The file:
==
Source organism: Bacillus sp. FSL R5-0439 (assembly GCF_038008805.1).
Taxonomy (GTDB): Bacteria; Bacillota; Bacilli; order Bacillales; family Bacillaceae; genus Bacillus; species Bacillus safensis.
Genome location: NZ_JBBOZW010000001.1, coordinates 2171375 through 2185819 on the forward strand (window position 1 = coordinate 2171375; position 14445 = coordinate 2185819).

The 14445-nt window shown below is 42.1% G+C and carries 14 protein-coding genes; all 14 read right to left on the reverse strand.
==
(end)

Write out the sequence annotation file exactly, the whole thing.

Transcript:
Source organism: Bacillus sp. FSL R5-0439 (assembly GCF_038008805.1).
Taxonomy (GTDB): Bacteria; Bacillota; Bacilli; order Bacillales; family Bacillaceae; genus Bacillus; species Bacillus safensis.
Genome location: NZ_JBBOZW010000001.1, coordinates 2171375 through 2185819 on the forward strand (window position 1 = coordinate 2171375; position 14445 = coordinate 2185819).

The 14445-nt window shown below is 42.1% G+C and carries 14 protein-coding genes; all 14 read right to left on the reverse strand.